Stars Teacher Resources
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A massive star has a mass greater than nine times that of our sun. Sal focuses on the fusion and chemical reactions that take place during the lifecycle of a massive star. He clearly explains the gravitation to chemical relationship, which relates to the overall life span of the star. Learners with only a basic understanding of chemistry will be able to grasp this video.
Enchant your science class with the beauty of star fields and nebulas. Sal shares a series of images as a follow up to his video on the birth of stars. He explains that the images we see now may not actually still exist, due to the time it take light to travel to our planet.
Parallax is the apparent change of an object determined by the line of sight. Sal defines the concept of parallax and applies it to how we determine the relative distance between us and near-by stars. He draws a diagram to illustrate what relative distance means in relation to the Stars, Earth, Sun, rotation, and orbital ellipse.
Digital compass alignment enables navigation of the skies with true orientation at any time. Just point to the sky or "aim for the stars!" This application acts as a virtual telescope, allowing you to zoom in on any object that is visible to the human eye.
Students discuss the life of a star and the different types of stars after watching the Discovery video "Exploring Stars". They create a flipbook that demonstrates the life of a star after collecting information on the life cycles of small, medium, and large stars.
Students explore the characteristics of stars. In this space science lesson, students use the Microsoft WorldWide Telescope program to identify the properties of stars and identify the stars in the galaxy.
Students complete pre reading, writing, during reading, and interdisciplinary activities for the book Stars and Galaxies. In this reading lesson plan, students complete journal entries, go over vocabulary, answer short answer questions, have discussions, and more.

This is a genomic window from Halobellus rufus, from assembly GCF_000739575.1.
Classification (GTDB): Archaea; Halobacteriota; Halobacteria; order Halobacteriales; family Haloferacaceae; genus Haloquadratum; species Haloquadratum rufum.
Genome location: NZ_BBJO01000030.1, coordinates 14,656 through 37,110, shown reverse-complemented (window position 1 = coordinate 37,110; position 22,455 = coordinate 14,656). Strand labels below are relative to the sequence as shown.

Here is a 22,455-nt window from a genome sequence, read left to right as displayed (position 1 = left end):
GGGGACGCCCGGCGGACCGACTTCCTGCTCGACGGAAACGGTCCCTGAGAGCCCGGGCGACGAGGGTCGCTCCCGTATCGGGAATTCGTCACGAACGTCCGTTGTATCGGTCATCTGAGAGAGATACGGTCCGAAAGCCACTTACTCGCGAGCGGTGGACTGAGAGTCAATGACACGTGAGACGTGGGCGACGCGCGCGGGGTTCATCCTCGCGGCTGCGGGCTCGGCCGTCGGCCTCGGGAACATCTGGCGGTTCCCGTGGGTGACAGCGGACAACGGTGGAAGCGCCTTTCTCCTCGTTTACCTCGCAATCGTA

Students examine the stars and constellations. In this Seven Stars lesson plan, students manipulate logarithmic formulas to discover star properties. Students read the story of the Seven Stars in the Crow culture and discuss the brightest stars as viewed from Earth.
Students play a matching and sequencing game to discover facts about star life cycles. In small groups, they attempt to match their star stage and stage description cards in chronological order. Students can also research the terms and create their own definition cards.
Students discover the earth can be compared to the shape of an apple, having a spherical shape, and has a north and south pole. They listen to the story, "A Field of Stars" and then observe as the apple is cut open on the equator to reveal the stars inside (the seeds).
Students create a KWL chart on stars and telescopes. In groups, they make estimates on the distances between the Earth and different stars. To end the lesson, they make their own paper stargazer and use it to complete other activities.
Students observe star charts to understand the difference between a star and a planet. In this star lesson plan, students also explain why we see different stars at different times of the year.
Students explore space science by reading night sky related stories. In this astronomy lesson, students read the book One Round Moon and a Star for Me and other space science books. Students create cookies shaped like the stars and moon before creating visual art of a night sky with construction paper.
In this fiction books learning exercise, students complete seven multiple choice questions about the book, "Polar Star." These questions contain concepts such as choosing the correct author, who published the book, when it was on the New York Times best seller list, and more.
In this stars instructional activity, students review what makes up a star, how astronomers learn about stars, and the different types of stars including low mass and high mass stars. This instructional activity has 62 fill in the blank statements.
In this Star quiz activity, students take a seven question online quiz about the book. Page has multiple ads and links to answers, additional resources and Facebook.
Eighth graders differentiate apparent magnitude and absolute magnitude scales. In this astronomy lesson, 8th graders rank stars in terms of its brightness as observed from Earth. They explain what a light year is in their own words.
Aspiring astronomers study stars. They compare stars and explain the relationship between radius, mass, and diameter. By creating a star simulation, they discover how a binary star system's orbit can cause changes in the observed brightness of the system. This is a terrific space science investigation or practical application of ratios and proportions.
Students examine the distance from Earth to stars. They create a model to show the arrangement of constellations. They also identify the importance of the parallax effect.
Deep in the Orion Nebula, stars are forming all the time. Not only that, but proplets or proto-planetary disks are forming as well. Some of the stars could become warm enough and large enough to cause the protoplanets to become new habitable planets. This is an intriguing clip sure to get young imaginations whirring.